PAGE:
Monday, November 14, 2011

Should the boomers get off scot-free?

Oftentimes in the presidential debates you’ll see politicians talking about trimming government spending while promising retirees that their social security payments, medicare, and other government-supplied largess will never be cut or compromised. These promises are made by politicians of all stripes as retirees generally have one of the highest voter turnouts of any age group. The pandering to this age group, like most pandering, is shameless because it essentially consists of trying to win votes by promising stuff. But, you say, don’t seniors need a little extra help cause they’re not working, and maybe even a discount at the movie theater? Well, no.

Once upon a time, before social security was around, there were a striking number of seniors living in poverty (yes, despite the formerly ubiquitous pensions of yesteryear). See the chart above. As the chart also shows, the poverty rate has plunged for those over 65. The Pew Research Center recently published a study which compares wealth levels among different age groups and concludes that from 1984-2009 households headed by adults 65 and older saw their median net worth rise by 42%. In households headed by someone under 35, the median net worth had declined by 68% over the same period (notice the rising poverty rate in the chart). This results in the fact that older households have around 47 times more wealth than the median household in the youngest bracket. In 1984 this ratio was only 10. Pretty odd, no?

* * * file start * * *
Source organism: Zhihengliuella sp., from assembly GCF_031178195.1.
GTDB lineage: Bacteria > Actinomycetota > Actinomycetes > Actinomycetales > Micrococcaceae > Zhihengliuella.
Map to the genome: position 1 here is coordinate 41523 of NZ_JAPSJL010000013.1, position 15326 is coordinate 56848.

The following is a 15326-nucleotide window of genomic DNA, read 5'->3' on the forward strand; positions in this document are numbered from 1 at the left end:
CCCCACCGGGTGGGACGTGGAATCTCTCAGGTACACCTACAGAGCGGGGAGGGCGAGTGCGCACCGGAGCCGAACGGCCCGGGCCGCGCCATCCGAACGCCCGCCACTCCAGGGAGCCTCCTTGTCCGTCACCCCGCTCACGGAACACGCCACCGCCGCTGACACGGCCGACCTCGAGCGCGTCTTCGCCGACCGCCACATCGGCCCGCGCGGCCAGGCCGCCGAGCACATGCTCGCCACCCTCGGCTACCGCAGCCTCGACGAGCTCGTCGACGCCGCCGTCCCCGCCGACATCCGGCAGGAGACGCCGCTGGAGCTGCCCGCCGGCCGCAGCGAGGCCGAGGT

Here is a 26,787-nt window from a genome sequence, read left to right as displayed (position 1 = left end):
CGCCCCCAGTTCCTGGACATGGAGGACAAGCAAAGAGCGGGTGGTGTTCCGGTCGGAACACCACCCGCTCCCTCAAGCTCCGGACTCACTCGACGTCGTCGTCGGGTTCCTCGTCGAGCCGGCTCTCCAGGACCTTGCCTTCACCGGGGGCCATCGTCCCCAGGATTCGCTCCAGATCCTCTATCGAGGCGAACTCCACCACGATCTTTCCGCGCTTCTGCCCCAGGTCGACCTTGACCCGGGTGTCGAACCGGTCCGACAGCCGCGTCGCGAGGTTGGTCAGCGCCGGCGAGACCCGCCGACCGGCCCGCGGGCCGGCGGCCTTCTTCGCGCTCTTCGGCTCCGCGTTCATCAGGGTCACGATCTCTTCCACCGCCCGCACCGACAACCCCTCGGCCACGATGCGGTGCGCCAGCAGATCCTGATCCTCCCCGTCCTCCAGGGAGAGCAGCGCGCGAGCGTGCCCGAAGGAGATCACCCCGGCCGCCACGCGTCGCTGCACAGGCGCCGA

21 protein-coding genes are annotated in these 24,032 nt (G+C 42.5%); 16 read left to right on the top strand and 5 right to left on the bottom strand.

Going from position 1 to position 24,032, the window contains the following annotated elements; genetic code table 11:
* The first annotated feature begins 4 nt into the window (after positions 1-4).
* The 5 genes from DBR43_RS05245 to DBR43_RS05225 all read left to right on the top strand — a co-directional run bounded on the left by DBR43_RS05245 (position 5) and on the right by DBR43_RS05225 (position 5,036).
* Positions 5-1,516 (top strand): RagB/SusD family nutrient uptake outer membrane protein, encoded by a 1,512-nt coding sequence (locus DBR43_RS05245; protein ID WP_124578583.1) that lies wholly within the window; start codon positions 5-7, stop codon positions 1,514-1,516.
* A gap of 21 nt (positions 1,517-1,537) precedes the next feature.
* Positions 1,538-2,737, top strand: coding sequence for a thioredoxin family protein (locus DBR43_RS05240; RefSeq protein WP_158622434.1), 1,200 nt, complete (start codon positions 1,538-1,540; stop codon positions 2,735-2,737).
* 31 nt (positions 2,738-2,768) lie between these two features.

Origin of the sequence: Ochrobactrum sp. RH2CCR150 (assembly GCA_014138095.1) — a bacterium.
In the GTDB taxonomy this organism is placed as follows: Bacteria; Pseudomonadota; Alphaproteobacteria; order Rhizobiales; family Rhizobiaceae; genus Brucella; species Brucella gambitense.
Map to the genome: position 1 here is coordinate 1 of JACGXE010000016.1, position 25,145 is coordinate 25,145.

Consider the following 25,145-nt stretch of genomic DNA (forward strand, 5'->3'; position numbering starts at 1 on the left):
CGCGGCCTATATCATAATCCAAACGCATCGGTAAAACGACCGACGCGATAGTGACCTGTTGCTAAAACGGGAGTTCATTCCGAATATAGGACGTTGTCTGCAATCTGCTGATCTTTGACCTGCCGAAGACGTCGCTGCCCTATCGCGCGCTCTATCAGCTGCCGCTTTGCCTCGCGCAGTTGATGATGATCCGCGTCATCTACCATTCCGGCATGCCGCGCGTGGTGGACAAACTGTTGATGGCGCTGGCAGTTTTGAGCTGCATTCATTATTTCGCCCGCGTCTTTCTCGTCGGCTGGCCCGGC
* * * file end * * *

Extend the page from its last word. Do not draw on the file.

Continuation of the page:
Surely some of this is the seniors’ good timing. They were able to take advantage of the stock market boom of the 80s and 90s and the bond market boom of the last 30 years. They also were more likely to enjoy the housing market gains make throughout the 2000s (as the young likely bought closer to the top). Current seniors also have their health care taken care of and don’t have to worry about skyrocketing tuition costs (two of the biggest burdens on the young). Surely, though, and this is related, the data reflect some of the consequences of the baby boomer mentality over the last few decades. On average, they consistently spent more than they earned and it worked out fine cause the economy provided palliative debt-fuelled growth. They pulled massive amounts of consumption forward in time, benefitted from the associated stock market gains, and have left the subsequent generation with not only the debt leftover from their party, but also an economy too sick to provide relief. Any presidential candidate who promises future social security cuts, while not asking current seniors to sacrifice, is doing so not out of fairness, but because they're pandering for votes. Don’t let politicians implement anything but shared sacrifice. Considering the gains they reaped and the mess they left, the older generation, if anything, should be asked to sacrifice more than the young.

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